President Donal Trump has been accused of equating Hamas, a Palestinian resistant movement, with Daesh and Al-Qaeda terrorist groups, to echo the narrative of Israeli Prime Minister, Benjamin Netanyahu, that “Hamas is ISIS and ISIS is Hamas”.
Speaking to leaders of 55 Muslim countries in Riyadh, Saudi Arabia, about combating “radicalisation”, Trump said: “The true toll of ISIS [Daesh], Al-Qaeda, Hezbollah, Hamas and so many others, must be counted not only in the number of dead. It must also be counted in generations of vanished dreams.”
Trump’s association of Hamas resembled comments made by Netanyahu at the United Nations in 2014 when the Israeli prime minister told world leaders: “ISIS and Hamas are branches of the same poisonous tree. When it comes to their ultimate goals, Hamas is ISIS and ISIS is Hamas. And what they share in common, all militant Islamists share in common.”
Hamas has strongly condemned the comments, which it believes highlight the Trump administration’s “complete bias towards Israel”.
Hamas spokesman Fawzi Barhoum rejected the comments as “a distortion of [our] image and shows a complete bias to the Zionist occupation.” The comparison, Barhoum went on to add, confirmed that Trump is following the policy of previous US administrations while pointing to Trump’s lack of objection against Israeli crimes perpetrated against the Palestinian people.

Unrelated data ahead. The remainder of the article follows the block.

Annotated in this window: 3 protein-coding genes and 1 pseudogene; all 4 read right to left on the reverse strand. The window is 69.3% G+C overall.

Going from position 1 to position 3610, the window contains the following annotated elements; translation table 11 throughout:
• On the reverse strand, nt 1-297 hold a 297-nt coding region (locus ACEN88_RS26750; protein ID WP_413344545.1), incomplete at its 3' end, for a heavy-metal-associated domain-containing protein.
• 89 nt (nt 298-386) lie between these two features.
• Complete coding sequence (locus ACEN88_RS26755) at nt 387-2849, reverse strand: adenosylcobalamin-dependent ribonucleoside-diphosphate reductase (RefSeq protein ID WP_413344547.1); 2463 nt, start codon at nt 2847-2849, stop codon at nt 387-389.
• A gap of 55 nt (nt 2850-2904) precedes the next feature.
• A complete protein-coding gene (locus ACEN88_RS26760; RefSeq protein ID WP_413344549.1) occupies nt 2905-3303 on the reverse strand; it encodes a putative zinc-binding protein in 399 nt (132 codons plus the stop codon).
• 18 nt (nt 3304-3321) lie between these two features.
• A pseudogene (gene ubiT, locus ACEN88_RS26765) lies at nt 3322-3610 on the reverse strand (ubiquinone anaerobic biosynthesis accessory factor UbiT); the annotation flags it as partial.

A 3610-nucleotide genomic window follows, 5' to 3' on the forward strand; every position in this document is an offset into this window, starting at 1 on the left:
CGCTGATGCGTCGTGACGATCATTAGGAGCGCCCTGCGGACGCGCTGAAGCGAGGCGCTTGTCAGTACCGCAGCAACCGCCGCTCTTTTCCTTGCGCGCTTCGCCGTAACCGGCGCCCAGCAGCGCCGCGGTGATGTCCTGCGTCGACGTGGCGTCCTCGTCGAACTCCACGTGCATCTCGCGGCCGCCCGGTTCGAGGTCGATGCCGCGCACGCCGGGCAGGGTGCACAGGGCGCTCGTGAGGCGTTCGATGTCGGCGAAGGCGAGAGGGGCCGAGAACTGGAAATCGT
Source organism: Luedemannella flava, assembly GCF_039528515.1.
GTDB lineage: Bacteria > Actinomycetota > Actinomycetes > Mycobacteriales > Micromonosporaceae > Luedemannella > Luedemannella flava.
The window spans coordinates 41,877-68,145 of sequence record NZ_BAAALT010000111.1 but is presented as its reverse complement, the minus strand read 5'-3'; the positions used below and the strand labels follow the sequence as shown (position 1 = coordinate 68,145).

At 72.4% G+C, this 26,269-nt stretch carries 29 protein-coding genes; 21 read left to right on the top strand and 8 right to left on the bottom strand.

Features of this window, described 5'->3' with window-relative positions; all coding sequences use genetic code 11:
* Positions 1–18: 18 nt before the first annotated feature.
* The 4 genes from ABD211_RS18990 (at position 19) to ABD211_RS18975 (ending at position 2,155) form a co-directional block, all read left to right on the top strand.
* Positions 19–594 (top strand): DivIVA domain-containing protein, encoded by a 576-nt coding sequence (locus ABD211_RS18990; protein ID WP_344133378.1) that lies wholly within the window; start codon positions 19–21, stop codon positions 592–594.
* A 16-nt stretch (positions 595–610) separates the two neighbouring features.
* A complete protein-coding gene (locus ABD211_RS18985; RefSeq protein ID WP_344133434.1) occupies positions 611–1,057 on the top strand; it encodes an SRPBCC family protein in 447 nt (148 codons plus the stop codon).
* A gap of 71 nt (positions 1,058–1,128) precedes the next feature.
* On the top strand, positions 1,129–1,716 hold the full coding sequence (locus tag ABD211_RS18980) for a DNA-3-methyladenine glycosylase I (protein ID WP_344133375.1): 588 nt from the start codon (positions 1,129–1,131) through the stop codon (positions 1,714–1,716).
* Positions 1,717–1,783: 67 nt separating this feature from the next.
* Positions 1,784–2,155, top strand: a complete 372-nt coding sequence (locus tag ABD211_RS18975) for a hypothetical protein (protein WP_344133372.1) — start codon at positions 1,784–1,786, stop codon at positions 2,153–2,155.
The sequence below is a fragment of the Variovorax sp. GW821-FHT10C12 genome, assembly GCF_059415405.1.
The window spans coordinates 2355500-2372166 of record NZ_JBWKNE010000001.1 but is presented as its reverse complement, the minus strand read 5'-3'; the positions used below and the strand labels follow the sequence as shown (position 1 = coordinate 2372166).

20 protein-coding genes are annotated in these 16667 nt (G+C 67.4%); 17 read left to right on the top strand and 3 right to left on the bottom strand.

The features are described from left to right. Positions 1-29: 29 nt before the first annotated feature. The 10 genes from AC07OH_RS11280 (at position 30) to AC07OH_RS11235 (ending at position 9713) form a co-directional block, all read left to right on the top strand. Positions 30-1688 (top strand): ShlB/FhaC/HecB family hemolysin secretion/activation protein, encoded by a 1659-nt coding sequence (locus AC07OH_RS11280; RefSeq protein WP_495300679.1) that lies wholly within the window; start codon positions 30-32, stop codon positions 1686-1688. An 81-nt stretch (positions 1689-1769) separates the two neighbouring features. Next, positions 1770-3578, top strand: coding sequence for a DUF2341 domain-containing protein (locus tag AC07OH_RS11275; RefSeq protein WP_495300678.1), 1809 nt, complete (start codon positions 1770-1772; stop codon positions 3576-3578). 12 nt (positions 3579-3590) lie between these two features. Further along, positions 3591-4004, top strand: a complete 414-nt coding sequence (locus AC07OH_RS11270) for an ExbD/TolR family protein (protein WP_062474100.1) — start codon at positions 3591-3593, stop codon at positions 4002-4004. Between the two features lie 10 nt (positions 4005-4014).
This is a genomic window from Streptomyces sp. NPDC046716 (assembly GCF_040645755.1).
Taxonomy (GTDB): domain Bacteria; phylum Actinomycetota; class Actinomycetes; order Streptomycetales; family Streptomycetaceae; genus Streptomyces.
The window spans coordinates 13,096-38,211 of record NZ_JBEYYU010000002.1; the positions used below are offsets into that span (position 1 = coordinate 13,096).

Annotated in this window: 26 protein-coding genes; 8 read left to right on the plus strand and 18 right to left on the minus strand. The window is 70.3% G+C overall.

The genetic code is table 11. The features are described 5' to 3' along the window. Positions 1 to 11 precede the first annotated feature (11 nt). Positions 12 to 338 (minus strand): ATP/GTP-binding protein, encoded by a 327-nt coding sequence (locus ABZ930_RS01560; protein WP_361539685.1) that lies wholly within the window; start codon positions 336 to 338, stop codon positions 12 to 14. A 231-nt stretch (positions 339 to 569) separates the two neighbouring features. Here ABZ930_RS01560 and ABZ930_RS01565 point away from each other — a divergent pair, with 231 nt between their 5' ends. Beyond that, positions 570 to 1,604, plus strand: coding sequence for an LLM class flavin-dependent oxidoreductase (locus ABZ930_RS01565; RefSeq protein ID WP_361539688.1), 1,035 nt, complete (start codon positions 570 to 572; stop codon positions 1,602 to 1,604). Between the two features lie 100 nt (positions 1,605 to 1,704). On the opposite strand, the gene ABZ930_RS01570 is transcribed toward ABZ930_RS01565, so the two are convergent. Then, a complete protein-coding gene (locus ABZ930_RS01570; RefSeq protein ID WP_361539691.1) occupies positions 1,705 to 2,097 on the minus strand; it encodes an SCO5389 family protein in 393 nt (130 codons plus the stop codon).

Daesh: PR victory for Israel
The shocking violence of Daesh has been a PR victory for Israel. Since the rise of the terrorist group, Israeli politicians quickly realised the political gain that could be made by conflating the two organisations. In a Chicago Tribune op-ed, Israeli Education Minister Naftali Bennett wrote: “What the free world fails unfortunately to understand is that Israel’s conflict with Hamas and the current battle to stop ISIS’ advances in Syria and Iraq are one and the same.”
But many commentators have mentioned the errors and dangers of spreading such a false narrative. They say that it ignores key differences between Hamas and known terrorist organisations like Daesh. They point to many obvious differences between the groups while stressing their contrasting political goals and methods. Al-Qaeda has accused Hamas of having “lost its religion”, while Daesh criticise the group of “polytheistic innovation” for taking part in the democratic process while espousing a nationalist agenda, despised by Daesh, which has a global agenda.
Israel has long sought for Hamas’ political isolation and campaigned to blacklist the organisation around the world. Legal experts have campaigned against the designation of the group as a terrorist organisation, believing that the evidence used to designate Hamas a terrorist organisation is based on assertions and claims made by its enemies.
A top European Court of Justice (ECJ) advisor has recommended that Hamas should be removed from the EU’s terrorism blacklist while arguing that EU leaders relied too heavily on media reports rather than their own investigations when they blacklisted terrorist organisation.